The dining room table had been “hibernating,” or something. It had a length of fabric over it and the cherry coffee table, which currently has no home, upside down on top of it.
That means of course, we couldn’t eat at the table. During the winter, since this is the north side of the house, in a room that’s cool by nature, that wasn’t a problem.
But I bought new rugs yesterday for the dining room. In order to get them in the room and convert it to the two or three separate functional spaces it needs to be to USE those rugs? The table had to be cleared. It is.
Unfortunately, it had also developed a rather bad check (crack) while storing the coffee table! DH looked at it and said something like, “Hm. You really want a round table, right?” and indeed I do. One of the pieces of research I did on decorating talked extensively about the effect of square or rectangular tables in a room, that is that emotionally, it’s says, “Stop!”
I bought the table and chairs to decorate our Tampa house, in 1985 or so. It’s oak, modern, and rectangular, which fit the open-concept, new/modern house we had. It was our kitchen table. There was a tiger oak dining table, which I sold a few years back, an English antique, it was one of our first pieces of “real” furniture. A relative of DH’s contributed tiger oak chairs. We still have the chairs, they’re heirlooms.
So, DH may make me a new table top — we’ll see! But in the meantime, the dining table has emerged from where it was hibernating — progress!
Other things I bought yesterday were a desk organizer and a sign, also for the kitchen/dining area. While at the company’s website, I decided wtf, I’d take their decorating “quiz,” because it could hardly be worse than all the others I’d tried.
Much to my surprise, the description of what I like was pretty accurate:
“You love the fresh, stylish-yet-simple look found in today’s updated Farmhouse Décor! Your style is graceful and uncluttered but retains a welcoming and warmhearted feel. Clean, soothing whites, taupe and grey tones, mixed with weathered wood and the occasional splash of color create a simple backdrop that’s easy to live with and even easier to accessorize! If you love the look of painted bead-board, or ship lapped walls paired with wooden floors…you’re all in girlfriend!”
Well, okay. I like whites, (and matte black) but I hate most greys and taupes and “greige,” ug. Lots of splashes of color. Yes, I like painted bead-board. Shiplapped walls? Nope, but this is a log home, it looks like we shiplapped the entire building! Wooden floors? Well, I like my wooden floor, I just wish it had been finished before we moved in!
“Farmhouse style reflects a way of life that is intimately connected to the land. It represents a lifestyle where necessity and a do-it-yourself attitude demand that items be repurposed and reused – often by generations of farm families. You love this style because it hearkens back to the simpler days of yesteryear and satisfies your longing for good-old-fashioned hard work, practicality, and close family ties.”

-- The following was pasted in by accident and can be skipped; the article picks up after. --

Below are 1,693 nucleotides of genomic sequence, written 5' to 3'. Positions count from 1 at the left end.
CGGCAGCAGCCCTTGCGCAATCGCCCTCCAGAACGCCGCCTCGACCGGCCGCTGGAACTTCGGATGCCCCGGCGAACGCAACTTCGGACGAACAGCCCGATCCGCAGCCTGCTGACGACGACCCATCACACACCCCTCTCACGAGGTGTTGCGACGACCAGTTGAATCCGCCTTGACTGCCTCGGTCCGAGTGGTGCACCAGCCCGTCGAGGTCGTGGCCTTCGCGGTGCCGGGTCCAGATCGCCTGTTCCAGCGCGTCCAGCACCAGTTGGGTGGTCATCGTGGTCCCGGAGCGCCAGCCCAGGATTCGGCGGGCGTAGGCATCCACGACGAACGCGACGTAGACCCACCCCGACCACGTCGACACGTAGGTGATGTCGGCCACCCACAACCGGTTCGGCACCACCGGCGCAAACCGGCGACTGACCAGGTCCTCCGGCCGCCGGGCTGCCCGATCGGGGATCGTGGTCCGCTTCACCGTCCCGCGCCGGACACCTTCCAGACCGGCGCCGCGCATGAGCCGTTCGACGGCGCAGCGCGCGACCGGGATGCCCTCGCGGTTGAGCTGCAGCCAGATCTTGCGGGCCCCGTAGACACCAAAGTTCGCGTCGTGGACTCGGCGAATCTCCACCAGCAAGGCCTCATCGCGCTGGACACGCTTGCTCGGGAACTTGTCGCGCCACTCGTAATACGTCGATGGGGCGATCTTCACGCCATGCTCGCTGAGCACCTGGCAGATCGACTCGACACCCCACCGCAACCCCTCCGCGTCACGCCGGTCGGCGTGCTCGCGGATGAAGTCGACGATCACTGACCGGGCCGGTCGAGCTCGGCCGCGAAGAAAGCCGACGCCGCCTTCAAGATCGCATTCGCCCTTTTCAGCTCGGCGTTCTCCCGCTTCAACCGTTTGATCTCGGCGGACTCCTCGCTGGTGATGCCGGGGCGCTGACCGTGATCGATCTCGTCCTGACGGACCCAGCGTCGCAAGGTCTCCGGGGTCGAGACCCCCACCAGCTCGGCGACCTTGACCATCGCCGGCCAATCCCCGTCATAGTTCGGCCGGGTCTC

I don’t know if any of this is true or not. Certainly we do a lot of DIY and I like reused items quite a lot. But I said years ago that I liked “shabby” not because I loved chippy paint, but because I liked the fact that you didn’t have to fuss to maintain the surface. My observation about modern decorating is that it’s all about surfaces: clean, shiny surfaces — and they demand extensive caretaking. I do NOT want that. I want a place I can put my feet on the table or couch without stressing about it. The Tampa house was beautiful, but it had a great room with a white floor and the other floors were all med. grey carpets. Took a lot of maintenance to keep up the huge horizontal surfaces (which I didn’t do well).
“A Farmhouse style home is unpretentious, but definitely stylish, with an emphasis on useful yet aesthetically pleasing items. Flea market finds and DIY masterpieces are combined with new items and reproductions – it’s all part of the charm. A neutral color palette sets the stage, followed by weathered or painted furniture, apron front sinks, open shelves, and farmhouse tables. Complete the look with grain sack, linen, or ticking stripe fabrics, farm and industrial accents, galvanized tin items, vintage signs, chalk paint, white ironstone, and mason jars.”
I agree with all of this, up to the apron front sinks. I’m not fond of most of the rest of it: grain sack linens, ticking, farm/industrial accents, galvanized tin items, vintage signs, chalk paint, ironstone, and mason jars. I like all of that in moderation and HATE most of what I see. I call it “cheap Chinese crap.” I’m not fond of cutesy. I don’t want this place to look like the Sears catalog or any other.
This was weird, because I hadn’t found anyone who seemed to have any idea that I might like a huge old industrial pressure cooker (we use it to hold fat wood) as well as the LCD op art looking thing on my bedroom wall (it’s a thermometer). If you read this blog at all, you know that I’ve written several posts about trying to find a description of my preferred “style.” And, although I will likely never put up a sign about farm girls, farmsteads, or country, or sweet tea or… this is pretty darn close!
The company has NOT asked me for this review, and I’m not getting anything for it, but the company is this one.